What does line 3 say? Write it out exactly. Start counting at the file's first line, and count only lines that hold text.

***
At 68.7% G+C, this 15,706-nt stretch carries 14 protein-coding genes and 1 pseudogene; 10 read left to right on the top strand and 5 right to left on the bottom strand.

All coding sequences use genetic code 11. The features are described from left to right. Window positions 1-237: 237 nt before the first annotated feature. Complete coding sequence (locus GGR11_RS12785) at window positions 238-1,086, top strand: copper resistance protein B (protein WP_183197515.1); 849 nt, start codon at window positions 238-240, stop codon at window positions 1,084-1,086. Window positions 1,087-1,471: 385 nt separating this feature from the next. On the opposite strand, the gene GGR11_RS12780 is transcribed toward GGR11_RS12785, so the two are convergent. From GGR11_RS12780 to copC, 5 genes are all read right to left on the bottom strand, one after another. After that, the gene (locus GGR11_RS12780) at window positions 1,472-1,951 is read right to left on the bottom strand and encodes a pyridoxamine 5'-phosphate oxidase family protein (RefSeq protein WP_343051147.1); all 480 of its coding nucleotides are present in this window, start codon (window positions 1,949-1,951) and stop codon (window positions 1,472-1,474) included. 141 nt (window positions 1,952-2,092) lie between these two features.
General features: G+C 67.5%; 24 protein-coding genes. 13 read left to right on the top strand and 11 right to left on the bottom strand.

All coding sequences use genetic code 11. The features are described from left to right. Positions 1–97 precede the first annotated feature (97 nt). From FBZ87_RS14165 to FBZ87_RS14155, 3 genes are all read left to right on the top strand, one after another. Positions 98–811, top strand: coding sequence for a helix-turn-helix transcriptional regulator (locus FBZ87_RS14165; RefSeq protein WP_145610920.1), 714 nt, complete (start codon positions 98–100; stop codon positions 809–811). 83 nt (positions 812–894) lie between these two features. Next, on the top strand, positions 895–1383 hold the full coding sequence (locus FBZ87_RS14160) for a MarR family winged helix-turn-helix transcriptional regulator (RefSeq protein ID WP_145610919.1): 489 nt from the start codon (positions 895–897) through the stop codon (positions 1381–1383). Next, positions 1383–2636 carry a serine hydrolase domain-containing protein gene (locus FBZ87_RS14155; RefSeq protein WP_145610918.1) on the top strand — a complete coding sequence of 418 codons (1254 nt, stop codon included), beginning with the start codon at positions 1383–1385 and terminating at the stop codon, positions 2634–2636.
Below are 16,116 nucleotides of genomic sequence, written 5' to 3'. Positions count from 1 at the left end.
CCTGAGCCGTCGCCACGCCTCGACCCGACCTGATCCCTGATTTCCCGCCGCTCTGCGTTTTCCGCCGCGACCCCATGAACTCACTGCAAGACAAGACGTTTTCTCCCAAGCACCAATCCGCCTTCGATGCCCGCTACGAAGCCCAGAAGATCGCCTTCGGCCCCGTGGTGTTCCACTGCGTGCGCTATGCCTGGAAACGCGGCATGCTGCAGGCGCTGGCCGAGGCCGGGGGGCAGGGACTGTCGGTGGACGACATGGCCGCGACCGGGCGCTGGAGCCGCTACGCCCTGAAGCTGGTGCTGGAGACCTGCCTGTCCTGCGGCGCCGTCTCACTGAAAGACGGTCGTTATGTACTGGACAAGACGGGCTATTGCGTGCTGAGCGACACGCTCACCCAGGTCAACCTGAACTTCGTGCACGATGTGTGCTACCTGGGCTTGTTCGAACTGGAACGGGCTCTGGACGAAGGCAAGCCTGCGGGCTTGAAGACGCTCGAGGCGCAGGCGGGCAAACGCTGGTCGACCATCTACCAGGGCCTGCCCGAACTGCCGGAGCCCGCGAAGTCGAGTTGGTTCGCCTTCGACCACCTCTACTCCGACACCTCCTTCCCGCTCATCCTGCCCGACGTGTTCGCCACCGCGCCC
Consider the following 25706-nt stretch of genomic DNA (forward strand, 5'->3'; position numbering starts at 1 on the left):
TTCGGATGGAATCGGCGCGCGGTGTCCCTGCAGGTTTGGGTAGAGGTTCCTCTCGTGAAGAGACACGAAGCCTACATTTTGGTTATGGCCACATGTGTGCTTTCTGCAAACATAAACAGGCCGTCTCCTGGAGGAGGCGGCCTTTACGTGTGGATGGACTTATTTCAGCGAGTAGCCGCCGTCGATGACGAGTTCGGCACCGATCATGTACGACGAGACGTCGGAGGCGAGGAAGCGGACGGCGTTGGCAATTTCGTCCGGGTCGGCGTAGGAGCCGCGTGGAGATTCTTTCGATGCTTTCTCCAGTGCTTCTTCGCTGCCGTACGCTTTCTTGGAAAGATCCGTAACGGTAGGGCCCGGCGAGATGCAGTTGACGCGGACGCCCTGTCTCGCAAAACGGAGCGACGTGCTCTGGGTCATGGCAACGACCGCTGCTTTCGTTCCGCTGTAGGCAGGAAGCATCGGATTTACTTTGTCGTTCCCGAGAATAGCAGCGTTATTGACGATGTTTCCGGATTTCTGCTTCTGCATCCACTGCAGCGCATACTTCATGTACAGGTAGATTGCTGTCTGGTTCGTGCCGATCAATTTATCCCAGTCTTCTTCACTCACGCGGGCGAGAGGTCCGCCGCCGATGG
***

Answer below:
General features: G+C 67.5%; 24 protein-coding genes. 13 read left to right on the top strand and 11 right to left on the bottom strand.